Advanced Search
MyIDEAS: Login to save this paper or follow this series

Poverty, inequality, and the local natural resource curse

Contents:

Author Info

  • Loayza, Norman
  • Mier y Teran, Alfredo
  • Rigolini, Jamele

Abstract

The extent to which local communities benefit from commodity booms has been subject to wide but inconclusive investigations. This paper draws from a new district-level database to investigate the local impact on socioeconomic outcomes of mining activity in Peru, which grew almost twentyfold in the last two decades. The authors find evidence that producing districts have better average living standards than otherwise similar districts: larger household consumption, lower poverty rate, and higher literacy. However, the positive impacts from mining decrease significantly with administrative and geographic distance from the mine, while district-level consumption inequality increases in all districts belonging to a producing province. The inequalizing impact of mining activity, both across and within districts, may explain part of the current social discontent with mining activities in the country, even despite its enormous revenues.

Download Info

If you experience problems downloading a file, check if you have the proper application to view it first. In case of further problems read the IDEAS help page. Note that these files are not on the IDEAS site. Please be patient as the files may be large.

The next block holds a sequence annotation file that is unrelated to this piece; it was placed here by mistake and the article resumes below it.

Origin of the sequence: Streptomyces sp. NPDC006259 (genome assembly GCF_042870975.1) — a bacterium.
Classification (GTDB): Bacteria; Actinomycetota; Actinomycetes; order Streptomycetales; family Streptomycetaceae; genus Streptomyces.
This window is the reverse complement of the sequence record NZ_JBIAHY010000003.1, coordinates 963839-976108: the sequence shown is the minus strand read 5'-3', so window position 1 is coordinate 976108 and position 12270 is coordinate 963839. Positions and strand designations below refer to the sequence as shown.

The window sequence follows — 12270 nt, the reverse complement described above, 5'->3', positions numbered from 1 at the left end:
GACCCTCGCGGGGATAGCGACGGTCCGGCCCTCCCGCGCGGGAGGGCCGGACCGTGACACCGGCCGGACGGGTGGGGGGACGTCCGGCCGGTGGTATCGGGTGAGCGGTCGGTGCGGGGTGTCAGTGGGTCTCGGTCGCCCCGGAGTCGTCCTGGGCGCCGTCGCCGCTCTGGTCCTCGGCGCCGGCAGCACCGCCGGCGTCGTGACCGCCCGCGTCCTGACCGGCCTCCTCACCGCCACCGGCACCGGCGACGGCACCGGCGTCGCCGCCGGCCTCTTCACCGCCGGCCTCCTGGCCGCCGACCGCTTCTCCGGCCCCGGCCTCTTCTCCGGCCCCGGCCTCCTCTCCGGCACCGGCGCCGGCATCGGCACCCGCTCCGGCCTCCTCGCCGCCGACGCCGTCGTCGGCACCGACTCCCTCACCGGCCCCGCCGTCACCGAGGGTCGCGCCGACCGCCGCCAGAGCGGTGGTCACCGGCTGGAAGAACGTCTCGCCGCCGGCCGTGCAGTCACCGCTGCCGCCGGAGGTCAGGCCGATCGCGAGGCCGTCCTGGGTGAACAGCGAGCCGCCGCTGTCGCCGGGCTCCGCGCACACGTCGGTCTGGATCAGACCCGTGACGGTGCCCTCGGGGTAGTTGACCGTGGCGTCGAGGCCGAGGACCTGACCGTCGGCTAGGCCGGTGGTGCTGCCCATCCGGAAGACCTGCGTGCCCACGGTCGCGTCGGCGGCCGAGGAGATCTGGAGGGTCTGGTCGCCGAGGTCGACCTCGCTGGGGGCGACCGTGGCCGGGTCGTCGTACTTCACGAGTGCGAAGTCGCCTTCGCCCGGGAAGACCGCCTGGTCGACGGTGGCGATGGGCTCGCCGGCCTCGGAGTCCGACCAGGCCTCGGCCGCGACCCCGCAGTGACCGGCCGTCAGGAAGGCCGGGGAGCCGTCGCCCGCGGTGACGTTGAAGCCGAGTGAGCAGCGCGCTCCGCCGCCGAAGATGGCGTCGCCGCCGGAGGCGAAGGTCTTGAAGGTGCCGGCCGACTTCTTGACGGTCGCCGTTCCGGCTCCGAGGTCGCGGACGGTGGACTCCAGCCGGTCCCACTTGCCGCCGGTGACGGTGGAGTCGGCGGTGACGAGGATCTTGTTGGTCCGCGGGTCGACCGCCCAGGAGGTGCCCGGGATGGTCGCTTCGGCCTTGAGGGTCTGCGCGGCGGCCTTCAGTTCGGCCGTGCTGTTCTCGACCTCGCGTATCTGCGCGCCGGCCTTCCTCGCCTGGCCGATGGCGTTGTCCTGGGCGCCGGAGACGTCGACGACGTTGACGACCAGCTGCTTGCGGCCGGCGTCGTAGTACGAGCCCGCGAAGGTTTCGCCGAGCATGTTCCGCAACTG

File URL: http://www-wds.worldbank.org/servlet/WDSContentServer/WDSP/IB/2013/02/20/000158349_20130220084323/Rendered/PDF/wps6366.pdf
Download Restriction: no

Bibliographic Info

Paper provided by The World Bank in its series Policy Research Working Paper Series with number 6366.

as in new window
Length:
Date of creation: 01 Feb 2013
Date of revision:
Handle: RePEc:wbk:wbrwps:6366

Contact details of provider:
Postal: 1818 H Street, N.W., Washington, DC 20433
Phone: (202) 477-1234
Email:
Web page: http://www.worldbank.org/
More information through EDIRC

Related research

Keywords: Subnational Economic Development; Rural Poverty Reduction; Regional Economic Development; Economic Theory&Research; Housing&Human Habitats;

Other versions of this item:

Find related papers by JEL classification:

This paper has been announced in the following NEP Reports:

References

References listed on IDEAS
Please report citation or reference errors to , or , if you are the registered author of the cited work, log in to your RePEc Author Service profile, click on "citations" and make appropriate adjustments.:
as in new window
  1. Javier Arellano-Yanguas, 2011. "Aggravating the Resource Curse: Decentralisation, Mining and Conflict in Peru," Journal of Development Studies, Taylor & Francis Journals, vol. 47(4), pages 617-638.
  2. Guy Michaels, 2007. "The long term consequences of resource based specialization," LSE Research Online Documents on Economics 3249, London School of Economics and Political Science, LSE Library.
  3. Paul Collier & Benedikt Goderis, 2007. "Commodity Prices, Growth, and the Natural Resource Curse: Reconciling a Conundrum," Economics Series Working Papers WPS/2007-15, University of Oxford, Department of Economics.
  4. Norman V. Loayza & Jamele Rigolini & Oscar Calvo-Gonzlez, 2014. "More than You Can Handle Decentralization and Spending Ability of Peruvian Municipalities," Working Papers 2014-4, Peruvian Economic Association.